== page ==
Friday, July 16, 2010

Boiling Frogs and the Washington Post

Here’s a fascinating backstage look at how a major newspaper has been battling to survive in the digital age – “Morning Miracle: Inside the Washington Post” by Dave Kindred. It documents several pivotal moments over the past 15 years, as a lumbering daily tried to understand and keep up with new media that moved at the speed of light.

An insightful memo written by managing editor Bob Kaiser in 1992 compared the Post to a frog in a pot of water that is slowly beginning to boil – the frog never jumps because it can’t detect slight changes in temperature. “The Post is not in a pot of water, and we’re smarter than the average frog. But we do find ourselves swimming in an electronic sea where we could eventually be devoured – or ignored as an unnecessary anachronism.”

Donald Graham, CEO of the company, began moving the paper into the digital age before most of his peers, launching an e-version of the paper in 1995 ($20 a month, with 29,000 subscribers). The next year the Post began investing in a Web version, at a total cost of more than $100 million before it became profitable. But Graham still agonized over the break-the-company decision about long-term strategy. In a fateful meeting with leaders of the paper, he shot down a task-force proposal that the Post use its geographical advantage to become the country’s major newspaper website. Graham brusquely said, in effect, that the Post isn’t national, it’s local; its survival will depend on how it covers firefighters and teachers and police in the DC area, not coverage of “elite” issues for a national audience: “elitism is death.”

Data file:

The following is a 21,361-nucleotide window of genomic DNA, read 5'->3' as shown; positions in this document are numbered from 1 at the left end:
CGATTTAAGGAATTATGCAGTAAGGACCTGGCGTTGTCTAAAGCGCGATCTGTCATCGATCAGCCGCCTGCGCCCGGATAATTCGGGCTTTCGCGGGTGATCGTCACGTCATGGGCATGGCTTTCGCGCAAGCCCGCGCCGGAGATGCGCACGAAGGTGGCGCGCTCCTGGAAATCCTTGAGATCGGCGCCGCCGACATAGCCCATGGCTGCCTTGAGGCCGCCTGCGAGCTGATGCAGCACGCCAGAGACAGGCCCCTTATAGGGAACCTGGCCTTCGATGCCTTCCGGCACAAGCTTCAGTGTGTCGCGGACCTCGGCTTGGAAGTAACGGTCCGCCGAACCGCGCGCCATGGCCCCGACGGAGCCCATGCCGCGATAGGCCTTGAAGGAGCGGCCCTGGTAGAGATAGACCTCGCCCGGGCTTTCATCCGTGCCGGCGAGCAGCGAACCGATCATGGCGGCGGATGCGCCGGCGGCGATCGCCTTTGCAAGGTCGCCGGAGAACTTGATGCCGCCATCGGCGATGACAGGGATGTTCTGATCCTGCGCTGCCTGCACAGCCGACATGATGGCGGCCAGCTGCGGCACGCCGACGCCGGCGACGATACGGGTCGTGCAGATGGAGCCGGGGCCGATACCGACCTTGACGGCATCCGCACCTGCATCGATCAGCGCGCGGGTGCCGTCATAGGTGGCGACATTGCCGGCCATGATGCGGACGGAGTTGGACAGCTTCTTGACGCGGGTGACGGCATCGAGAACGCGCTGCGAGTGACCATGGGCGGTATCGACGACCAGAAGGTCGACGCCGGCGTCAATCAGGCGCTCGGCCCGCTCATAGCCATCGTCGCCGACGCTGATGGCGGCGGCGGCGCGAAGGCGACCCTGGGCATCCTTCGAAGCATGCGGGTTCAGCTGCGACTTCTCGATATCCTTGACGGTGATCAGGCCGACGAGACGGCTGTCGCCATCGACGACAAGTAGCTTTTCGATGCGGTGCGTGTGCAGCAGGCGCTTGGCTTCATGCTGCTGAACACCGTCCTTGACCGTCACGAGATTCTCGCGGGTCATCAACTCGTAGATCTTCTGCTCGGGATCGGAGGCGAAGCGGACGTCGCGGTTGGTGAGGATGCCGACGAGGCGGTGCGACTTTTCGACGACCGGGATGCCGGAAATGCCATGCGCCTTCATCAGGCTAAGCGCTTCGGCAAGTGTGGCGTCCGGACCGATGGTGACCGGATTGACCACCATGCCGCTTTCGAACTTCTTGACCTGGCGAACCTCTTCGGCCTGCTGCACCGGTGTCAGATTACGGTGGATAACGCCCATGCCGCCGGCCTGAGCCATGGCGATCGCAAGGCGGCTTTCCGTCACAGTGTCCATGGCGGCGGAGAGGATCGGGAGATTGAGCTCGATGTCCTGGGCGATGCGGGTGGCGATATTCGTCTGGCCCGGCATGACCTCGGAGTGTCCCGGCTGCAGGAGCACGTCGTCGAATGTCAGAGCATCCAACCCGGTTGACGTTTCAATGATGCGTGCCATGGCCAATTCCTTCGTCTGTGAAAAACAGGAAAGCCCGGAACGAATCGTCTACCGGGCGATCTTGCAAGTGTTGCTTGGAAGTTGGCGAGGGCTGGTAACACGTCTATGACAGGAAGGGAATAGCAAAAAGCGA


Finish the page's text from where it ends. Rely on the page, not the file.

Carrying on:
That decision cost the Post some of its top talent and set it back years in digital competition. Circulation and advertising continued to decline; in 2007, for the first time in two generations, the Post lost money. Graham came to realize that survival depended less on Ben Brantley-type journalism than on “mastery of the Internet.” That’s when he named Katharine Weymouth – a family member, a lawyer, not a journalist, a fun-loving mother of three – to take the reins as publisher. She made some major changes at the top, as well as a few major mistakes, but is correcting Graham’s single-minded focus and moving the Post into a two-part strategy: Washington news for local readers, and national news – digitally – for everyone else.

To me, the book is a real cliff-hanger. Who knows how the Post will escape from the threat of the worldwide web? And to me, the book makes clear the fundamental irony of the Post’s continuing survival. In 1984 the Post paid a paltry sum for an educational testing service, called Kaplan. Katharine Graham was opposed to it, and no one can quite remember why it was purchased – it was not even mentioned in the annual report for that year. But in the past few years Kaplan has contributed over 50 percent of the company’s revenue, compared to 20 percent for the newspaper. Donald Graham even told Wall Street in 2008 that the Post is “an education and media company.” So the prominence of the Post today isn’t due to smart strategy and leadership; it’s mainly dumb luck. Pass some my way.

- Potomac Communications Group

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